Tory Lord Mawhinney tables ‘traditional marriage’ amendment for equal marriage bill

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Lord Mawhinney has tabled a new amendment to the Marriage (Same Sex Couples) Bill, urging for heterosexual marriages to be lawfully described as “traditional marriage”.

Earlier this month, the former Conservative Party chairman indicated that he had been labelled as a loon because of his opposition to equal marriage.

“For 40 years my life has been driven by my Christian and Conservative convictions,” Lord Mawhinney said.

“And now I am led to believe that because I have continued to hold those values and principles I’m a swivel-eyed loon.

“Well, I want to raise a flag for swivel-eyed loons because at the very heart of the country and our party is a commitment to values and principles that our time-tested.”

His amendment states: “It shall be lawful to refer to marriage between two people of the opposite sex as ‘traditional marriage’ and it shall be lawful to refer to marriage between two people of the same sex as ‘same-sex marriage.’”

The amendment is similar to that of Lord Dear’s, which aims to protect those who believe marriage is “the union of one man and one woman for life to the exclusion of all others.”

The former Chief Constable of West Midlands Police had tabled a ‘fatal’ amendment to deny the bill its second reading, but this was defeated last Tuesday with the Lords voting 390 votes to 148 in favour of the bill.

It will now go on to committee in the Lords, where it will be scrutinised line-by-line on the floor of the Upper House from Monday 17 June.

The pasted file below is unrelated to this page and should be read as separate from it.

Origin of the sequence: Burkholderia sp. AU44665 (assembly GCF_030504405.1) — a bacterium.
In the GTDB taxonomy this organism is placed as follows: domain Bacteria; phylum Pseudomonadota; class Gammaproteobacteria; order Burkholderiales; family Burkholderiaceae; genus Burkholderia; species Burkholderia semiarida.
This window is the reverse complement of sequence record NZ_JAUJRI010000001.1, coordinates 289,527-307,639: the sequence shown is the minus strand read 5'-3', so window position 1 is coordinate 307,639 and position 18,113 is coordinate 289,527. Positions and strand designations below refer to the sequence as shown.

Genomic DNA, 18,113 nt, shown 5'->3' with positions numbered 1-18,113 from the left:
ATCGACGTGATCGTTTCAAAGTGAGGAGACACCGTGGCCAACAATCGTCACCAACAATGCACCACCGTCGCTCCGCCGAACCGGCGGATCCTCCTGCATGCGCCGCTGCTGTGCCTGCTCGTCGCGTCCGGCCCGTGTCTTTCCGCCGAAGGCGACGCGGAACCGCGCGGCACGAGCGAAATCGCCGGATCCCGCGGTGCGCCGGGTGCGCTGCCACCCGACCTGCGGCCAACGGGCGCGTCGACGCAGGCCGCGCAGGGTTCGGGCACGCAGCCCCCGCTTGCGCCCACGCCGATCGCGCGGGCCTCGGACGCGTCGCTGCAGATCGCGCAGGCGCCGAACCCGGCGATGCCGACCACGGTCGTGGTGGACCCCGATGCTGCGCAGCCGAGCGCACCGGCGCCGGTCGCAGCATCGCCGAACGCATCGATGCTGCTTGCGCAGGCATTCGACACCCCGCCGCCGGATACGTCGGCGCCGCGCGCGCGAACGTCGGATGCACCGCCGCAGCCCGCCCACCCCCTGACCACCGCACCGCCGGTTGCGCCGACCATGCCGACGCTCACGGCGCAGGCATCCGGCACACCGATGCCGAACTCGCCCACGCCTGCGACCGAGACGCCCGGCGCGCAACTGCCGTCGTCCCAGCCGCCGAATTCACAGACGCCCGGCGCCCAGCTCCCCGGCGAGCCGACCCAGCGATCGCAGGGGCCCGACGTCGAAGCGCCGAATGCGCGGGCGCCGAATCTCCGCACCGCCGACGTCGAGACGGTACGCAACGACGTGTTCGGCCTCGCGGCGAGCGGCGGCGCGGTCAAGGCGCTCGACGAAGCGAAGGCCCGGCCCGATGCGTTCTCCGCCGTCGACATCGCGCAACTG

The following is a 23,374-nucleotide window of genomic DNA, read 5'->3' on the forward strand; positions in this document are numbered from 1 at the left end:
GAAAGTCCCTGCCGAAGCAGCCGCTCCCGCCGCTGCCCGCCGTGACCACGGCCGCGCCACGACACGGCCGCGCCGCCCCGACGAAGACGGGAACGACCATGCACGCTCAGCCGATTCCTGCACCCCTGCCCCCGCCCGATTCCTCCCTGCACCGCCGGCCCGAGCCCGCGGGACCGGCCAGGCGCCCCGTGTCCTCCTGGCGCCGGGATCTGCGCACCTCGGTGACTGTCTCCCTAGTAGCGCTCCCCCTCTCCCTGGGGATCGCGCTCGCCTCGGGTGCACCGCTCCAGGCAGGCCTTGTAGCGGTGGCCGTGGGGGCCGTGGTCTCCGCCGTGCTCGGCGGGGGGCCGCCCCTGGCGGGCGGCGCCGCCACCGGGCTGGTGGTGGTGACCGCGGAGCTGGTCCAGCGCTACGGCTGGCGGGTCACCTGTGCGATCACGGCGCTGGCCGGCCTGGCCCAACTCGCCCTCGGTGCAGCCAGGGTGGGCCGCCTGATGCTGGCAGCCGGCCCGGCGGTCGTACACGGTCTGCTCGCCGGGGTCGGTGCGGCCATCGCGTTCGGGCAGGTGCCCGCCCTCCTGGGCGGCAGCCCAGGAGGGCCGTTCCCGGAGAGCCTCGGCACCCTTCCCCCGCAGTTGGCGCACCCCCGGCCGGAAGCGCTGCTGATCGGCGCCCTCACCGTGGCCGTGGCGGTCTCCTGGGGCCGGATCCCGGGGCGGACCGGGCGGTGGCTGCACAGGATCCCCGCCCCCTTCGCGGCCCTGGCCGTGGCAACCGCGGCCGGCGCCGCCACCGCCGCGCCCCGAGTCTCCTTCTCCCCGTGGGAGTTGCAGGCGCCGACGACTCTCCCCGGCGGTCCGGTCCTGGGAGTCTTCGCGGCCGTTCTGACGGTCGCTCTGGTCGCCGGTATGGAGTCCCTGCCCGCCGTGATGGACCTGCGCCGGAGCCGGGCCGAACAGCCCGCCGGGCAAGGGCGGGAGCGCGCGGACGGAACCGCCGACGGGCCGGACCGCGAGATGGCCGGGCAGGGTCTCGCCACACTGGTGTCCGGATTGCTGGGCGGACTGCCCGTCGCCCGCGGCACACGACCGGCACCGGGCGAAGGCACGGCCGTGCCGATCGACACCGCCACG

Labour peer Lord Alli believes Lord Dear is still intent on trying to derail the Marriage (Same Sex Couples) Bill – although Lord Dear denies the claims.

Meanwhile, crossbench peer Lord Armstrong has tabled a new amendment governing “Matrimonial marriages”.
It states:-

“(1) Lawful marriage between a man and a woman is matrimony.

(2) Lawful marriages between a man and a woman are matrimonial marriages.

(3) All legislation regulating or relating to marriage having effect before the passage of this Act continues in effect in relation to matrimonial marriages save as varied or modified by any provision of this Act.

(4) The Secretary of State or the Lord Chancellor may by order vary, modify or repeal legislation regulating or relating to matrimonial marriages if it appears that such variation, modification or repeal is required as a consequence of the passage of this Act.”